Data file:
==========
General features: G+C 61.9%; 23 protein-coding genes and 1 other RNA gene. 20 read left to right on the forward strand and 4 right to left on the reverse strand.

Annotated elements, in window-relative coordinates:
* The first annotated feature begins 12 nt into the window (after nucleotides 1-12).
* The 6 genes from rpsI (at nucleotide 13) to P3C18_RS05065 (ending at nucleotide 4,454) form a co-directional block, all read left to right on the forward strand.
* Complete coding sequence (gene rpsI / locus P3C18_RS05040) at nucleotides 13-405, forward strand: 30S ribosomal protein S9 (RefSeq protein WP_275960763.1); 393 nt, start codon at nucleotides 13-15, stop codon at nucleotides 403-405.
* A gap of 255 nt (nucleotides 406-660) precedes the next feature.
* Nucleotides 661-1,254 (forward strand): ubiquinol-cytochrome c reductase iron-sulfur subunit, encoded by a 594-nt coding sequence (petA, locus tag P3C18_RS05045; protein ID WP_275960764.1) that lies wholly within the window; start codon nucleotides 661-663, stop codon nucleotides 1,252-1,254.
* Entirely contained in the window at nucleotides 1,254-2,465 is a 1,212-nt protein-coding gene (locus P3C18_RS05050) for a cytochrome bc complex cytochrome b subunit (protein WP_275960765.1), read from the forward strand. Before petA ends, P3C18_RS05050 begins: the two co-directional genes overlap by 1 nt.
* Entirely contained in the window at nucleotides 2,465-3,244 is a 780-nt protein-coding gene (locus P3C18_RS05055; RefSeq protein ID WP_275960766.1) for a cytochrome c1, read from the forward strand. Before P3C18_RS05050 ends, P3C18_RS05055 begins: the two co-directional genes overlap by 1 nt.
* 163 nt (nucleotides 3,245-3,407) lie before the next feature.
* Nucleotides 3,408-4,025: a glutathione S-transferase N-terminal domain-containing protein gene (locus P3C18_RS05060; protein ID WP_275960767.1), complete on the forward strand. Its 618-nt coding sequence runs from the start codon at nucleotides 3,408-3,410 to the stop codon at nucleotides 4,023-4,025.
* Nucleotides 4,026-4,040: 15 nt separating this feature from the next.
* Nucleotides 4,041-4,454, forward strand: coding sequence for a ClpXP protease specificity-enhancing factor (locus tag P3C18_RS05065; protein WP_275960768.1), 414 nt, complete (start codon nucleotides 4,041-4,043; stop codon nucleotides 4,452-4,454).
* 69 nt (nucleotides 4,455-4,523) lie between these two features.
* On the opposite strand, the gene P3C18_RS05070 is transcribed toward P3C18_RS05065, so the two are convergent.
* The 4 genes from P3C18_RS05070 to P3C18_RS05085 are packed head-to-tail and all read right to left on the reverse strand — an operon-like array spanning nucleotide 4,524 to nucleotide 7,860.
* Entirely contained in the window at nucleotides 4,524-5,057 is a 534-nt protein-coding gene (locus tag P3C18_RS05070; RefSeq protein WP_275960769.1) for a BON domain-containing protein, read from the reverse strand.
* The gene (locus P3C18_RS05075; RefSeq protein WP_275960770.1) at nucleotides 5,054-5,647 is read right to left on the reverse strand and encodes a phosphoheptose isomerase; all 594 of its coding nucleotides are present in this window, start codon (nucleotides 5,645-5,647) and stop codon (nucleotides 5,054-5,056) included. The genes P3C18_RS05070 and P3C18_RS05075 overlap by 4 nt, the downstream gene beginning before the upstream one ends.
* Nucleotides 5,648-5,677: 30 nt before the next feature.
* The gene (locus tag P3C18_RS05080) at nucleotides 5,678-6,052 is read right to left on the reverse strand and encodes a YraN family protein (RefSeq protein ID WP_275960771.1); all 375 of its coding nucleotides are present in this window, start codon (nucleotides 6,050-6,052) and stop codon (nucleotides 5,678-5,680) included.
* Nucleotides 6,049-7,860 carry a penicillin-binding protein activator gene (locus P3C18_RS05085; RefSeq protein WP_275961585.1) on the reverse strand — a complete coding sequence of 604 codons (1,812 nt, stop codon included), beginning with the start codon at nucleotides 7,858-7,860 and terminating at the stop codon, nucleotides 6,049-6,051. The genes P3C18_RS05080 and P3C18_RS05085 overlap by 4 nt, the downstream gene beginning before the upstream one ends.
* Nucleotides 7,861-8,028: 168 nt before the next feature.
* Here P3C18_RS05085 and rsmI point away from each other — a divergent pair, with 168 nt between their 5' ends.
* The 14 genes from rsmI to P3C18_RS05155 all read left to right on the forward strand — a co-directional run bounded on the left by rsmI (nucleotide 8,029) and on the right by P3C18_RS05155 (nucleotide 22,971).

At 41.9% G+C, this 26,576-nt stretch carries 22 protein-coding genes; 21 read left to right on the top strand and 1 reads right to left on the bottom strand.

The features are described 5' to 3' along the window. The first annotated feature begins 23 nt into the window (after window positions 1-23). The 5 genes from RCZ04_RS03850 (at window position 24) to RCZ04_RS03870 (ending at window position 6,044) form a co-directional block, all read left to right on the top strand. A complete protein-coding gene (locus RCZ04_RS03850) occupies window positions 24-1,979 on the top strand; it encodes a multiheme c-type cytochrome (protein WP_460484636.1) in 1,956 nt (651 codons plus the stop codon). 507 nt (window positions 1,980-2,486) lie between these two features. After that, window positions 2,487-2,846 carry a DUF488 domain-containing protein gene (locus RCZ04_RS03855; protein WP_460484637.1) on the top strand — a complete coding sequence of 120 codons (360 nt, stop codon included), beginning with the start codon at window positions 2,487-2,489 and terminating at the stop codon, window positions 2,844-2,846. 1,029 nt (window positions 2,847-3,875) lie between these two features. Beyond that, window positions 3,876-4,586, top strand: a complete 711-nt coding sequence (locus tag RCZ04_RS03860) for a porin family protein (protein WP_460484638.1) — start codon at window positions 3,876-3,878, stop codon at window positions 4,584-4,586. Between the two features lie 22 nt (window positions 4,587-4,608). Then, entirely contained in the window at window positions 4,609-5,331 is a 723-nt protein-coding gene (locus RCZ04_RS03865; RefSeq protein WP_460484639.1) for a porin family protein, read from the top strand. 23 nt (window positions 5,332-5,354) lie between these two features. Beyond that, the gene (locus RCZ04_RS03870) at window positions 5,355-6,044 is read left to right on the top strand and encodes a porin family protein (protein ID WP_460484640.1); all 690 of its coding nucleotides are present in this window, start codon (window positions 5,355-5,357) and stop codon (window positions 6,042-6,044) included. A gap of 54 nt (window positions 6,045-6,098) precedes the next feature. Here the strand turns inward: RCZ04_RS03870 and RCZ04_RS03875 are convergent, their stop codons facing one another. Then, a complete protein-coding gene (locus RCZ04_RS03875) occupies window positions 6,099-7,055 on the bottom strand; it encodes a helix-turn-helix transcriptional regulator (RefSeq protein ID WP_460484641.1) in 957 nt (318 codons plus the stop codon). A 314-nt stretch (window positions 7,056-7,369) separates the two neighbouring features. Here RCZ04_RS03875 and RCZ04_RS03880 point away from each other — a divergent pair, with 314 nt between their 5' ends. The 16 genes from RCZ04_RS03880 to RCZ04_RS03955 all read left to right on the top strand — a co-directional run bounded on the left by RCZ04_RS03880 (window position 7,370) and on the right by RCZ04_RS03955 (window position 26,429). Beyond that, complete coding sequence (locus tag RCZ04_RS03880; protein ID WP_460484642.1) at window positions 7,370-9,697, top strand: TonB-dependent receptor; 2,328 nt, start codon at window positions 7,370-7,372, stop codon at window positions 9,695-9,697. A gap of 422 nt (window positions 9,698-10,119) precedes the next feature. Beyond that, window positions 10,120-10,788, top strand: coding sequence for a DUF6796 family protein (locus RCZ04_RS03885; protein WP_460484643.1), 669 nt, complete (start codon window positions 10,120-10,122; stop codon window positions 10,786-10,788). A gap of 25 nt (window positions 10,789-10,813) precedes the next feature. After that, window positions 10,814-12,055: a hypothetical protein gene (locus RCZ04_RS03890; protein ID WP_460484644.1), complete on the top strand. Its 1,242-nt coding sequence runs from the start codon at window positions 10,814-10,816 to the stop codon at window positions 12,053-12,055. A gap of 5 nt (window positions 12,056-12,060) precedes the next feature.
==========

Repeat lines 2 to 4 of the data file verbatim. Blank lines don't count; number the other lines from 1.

Annotated elements, in window-relative coordinates:
* The first annotated feature begins 12 nt into the window (after nucleotides 1-12).
* The 6 genes from rpsI (at nucleotide 13) to P3C18_RS05065 (ending at nucleotide 4,454) form a co-directional block, all read left to right on the forward strand.